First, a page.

PostgreSQL native programming languages

PostgreSQL supports out of the box user-defined function to be written in C and SQL and PL/pgSQL. There are also three other procedural languages come with the standard PostgreSQL distribution: PL/Tcl, PL/Python, and PL/Perl; but, one needs to create the language in order to use them via CREATE EXTENSION PostgreSQL command or via createlang utility tool.

This simplest way to create a language and make it accessible to all databases is to create it in Template1 directly after the PostgreSQL cluster installation; note that one do not need to do this step for C, SQL and PL/pgSQL.

For beginners, the most convenient languages to use are SQL and PL/pgSQL since they are supported directly; also they are highly portable and do not need special care during upgrading the PostgreSQL cluster. Creating functions in C language is not as easy as creating it in SQL or PL/pgSQL; but, since C language is a general programing language one could use it to create very complex functions to handle complex data types such as images.

PostgreSQL function usages

PostgreSQL can be used in several scenarios, for example some developers use functions as an abstract interface with higher programming languages to hide the data model. Also, functions can have several other usages including:

  • Perform complex logic that is difficult to perform with SQL queries.
  • Dynamic SQL where function argument can be used to pass table and views names via EXECUTE statement.
  • Perform actions before or after the execution of SQL statement via the trigger system.
  • Perform exception handling and additional logging via EXCEPTION blocks and RASIE statement respectively.
  • Clean the SQL code by reusing the common code and bundle SQL codes in modules.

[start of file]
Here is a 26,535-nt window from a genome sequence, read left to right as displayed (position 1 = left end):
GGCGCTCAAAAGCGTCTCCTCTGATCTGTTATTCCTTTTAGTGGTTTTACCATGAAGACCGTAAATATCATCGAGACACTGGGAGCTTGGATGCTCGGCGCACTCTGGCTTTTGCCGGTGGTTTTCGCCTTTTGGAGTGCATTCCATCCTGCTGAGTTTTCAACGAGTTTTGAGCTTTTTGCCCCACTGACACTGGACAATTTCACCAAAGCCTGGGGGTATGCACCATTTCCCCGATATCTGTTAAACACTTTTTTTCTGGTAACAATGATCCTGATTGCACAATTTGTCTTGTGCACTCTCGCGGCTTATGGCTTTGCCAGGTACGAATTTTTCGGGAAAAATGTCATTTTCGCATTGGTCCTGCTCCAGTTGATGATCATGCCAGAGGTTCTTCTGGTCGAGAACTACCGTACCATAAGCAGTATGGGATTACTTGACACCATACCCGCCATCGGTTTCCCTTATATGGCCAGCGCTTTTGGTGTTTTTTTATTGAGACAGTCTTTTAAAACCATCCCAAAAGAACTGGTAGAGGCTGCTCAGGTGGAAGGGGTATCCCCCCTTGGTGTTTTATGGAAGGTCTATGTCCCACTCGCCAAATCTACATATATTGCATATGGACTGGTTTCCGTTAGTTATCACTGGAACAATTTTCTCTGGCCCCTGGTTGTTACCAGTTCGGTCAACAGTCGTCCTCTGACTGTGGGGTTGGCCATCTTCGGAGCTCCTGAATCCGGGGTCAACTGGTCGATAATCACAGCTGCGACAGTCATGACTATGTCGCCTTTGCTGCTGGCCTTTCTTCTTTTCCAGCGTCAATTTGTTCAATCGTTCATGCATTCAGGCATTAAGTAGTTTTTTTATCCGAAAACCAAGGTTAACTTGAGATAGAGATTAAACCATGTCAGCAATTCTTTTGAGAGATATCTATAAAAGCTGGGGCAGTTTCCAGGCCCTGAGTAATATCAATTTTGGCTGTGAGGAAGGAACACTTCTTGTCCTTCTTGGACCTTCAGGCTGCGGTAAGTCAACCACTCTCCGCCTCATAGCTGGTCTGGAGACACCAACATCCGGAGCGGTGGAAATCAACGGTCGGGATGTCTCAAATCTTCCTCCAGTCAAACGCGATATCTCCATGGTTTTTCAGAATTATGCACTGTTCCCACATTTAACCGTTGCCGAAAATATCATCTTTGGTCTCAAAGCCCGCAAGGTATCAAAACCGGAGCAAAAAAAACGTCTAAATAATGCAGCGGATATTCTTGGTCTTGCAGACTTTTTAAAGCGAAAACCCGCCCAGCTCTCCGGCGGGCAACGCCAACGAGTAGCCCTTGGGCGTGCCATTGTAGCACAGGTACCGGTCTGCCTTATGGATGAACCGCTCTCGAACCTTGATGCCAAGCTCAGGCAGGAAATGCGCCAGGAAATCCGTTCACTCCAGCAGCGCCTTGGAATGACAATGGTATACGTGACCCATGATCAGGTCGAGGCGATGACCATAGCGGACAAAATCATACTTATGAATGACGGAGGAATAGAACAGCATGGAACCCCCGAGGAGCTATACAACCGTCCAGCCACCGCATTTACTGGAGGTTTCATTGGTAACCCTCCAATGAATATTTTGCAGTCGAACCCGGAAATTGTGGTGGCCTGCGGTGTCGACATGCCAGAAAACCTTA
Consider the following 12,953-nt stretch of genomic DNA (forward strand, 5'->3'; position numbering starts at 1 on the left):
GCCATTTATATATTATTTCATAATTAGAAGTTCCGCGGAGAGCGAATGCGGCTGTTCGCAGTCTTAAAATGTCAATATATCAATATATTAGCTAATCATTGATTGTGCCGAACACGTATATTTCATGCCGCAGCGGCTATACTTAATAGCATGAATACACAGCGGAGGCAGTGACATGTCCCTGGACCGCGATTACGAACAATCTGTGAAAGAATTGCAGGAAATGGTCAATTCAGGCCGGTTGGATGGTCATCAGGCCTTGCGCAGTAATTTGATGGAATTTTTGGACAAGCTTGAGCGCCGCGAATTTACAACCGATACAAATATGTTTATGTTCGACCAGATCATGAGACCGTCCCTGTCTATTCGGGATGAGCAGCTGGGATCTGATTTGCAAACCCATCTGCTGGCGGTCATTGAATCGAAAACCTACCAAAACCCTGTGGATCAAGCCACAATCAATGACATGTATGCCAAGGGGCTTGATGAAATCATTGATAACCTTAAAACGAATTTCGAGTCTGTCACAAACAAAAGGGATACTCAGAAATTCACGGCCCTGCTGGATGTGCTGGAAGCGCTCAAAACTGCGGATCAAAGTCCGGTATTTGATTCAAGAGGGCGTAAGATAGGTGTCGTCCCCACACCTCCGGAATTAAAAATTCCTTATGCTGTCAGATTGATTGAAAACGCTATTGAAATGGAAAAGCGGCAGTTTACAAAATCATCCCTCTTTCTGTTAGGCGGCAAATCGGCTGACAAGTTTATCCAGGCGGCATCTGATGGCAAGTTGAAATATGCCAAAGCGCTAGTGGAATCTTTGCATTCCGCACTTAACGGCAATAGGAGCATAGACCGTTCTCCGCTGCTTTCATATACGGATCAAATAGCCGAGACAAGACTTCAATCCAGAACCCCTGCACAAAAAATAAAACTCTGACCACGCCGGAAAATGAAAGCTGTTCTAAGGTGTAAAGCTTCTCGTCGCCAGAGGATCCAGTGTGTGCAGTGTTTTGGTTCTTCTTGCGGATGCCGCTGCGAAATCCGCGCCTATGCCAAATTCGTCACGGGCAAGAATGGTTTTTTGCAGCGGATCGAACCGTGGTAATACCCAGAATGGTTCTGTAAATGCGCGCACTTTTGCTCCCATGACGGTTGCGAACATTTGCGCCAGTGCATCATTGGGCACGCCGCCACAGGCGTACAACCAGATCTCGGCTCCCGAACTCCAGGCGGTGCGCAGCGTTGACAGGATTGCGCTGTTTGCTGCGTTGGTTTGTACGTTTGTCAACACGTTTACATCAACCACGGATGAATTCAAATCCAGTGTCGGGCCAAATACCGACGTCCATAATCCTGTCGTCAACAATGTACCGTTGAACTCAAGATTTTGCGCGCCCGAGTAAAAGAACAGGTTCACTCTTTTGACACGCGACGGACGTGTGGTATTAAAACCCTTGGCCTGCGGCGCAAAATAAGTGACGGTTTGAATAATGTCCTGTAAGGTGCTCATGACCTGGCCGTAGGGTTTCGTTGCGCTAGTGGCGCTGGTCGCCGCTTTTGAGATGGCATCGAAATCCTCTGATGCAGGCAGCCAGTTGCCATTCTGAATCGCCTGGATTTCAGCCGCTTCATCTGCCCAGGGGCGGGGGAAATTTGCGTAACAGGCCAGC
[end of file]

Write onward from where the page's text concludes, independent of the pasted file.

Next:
PostgreSQL function dependency

When using PostgreSQL function, one needs to be careful not ending with dangling functions since the dependency between functions in not well maintained in PostgreSQL system catalogue. The following example shows how one could end up with a dangling function:

CREATE OR REPLACE FUNCTION test_dep (INT) RETURNS INT AS $$
BEGIN
RETURN $1;
END;
$$
LANGUAGE plpgsql;
CREATE OR REPLACE FUNCTION test_dep_2(INT) RETURNS INT AS
$$
BEGIN
RETURN test_dep($1);
END;
$$
LANGUAGE plpgsql;
DROP FUNCTION test_dep(int);
SELECT test_dep_2 (5);

ERROR: function test_dep(integer) does not exist
LINE 1: SELECT test_dep($1)
               ^
HINT: No function matches the given name and argument types. You might need to add explicit type casts.
QUERY: SELECT test_dep($1)
CONTEXT: PL/pgSQL function test_dep_2(integer) line 3 at RETURN

In the preceding example, two functions where created one depend on the other. The test_dep function was dropped leaving test_depend_2 as a dangling function.

PostgreSQL function categories

When creating a function, by default it is marked as VOLATILE, if the volatility classification is not specified. If the created function is not VOLATILE, it is important to mark it as stable or immutable because this will help the optimizer to generate the optimal exaction plans. PostgreSQL functions can have one of three volatility classifications:

  • VOLATILE: The volatile function can return a different result on successive calls even if the function argument did not change or it can change the data in the database.
  • STABLE and IMMUTABLE: These functions cannot modify the database and is guaranteed to return the same result for the same argument. The stable function provides this guarantee within statement scope, while immutable function provides this guarantee globally without any scope.

For example, the function random() is volatile; since, it will give a different result for each call. The function round() is immutable because it will give the same result for the same argument always. The functions current time is stable since it will give always the same result within statement or transaction.

PostgreSQL anonymous functions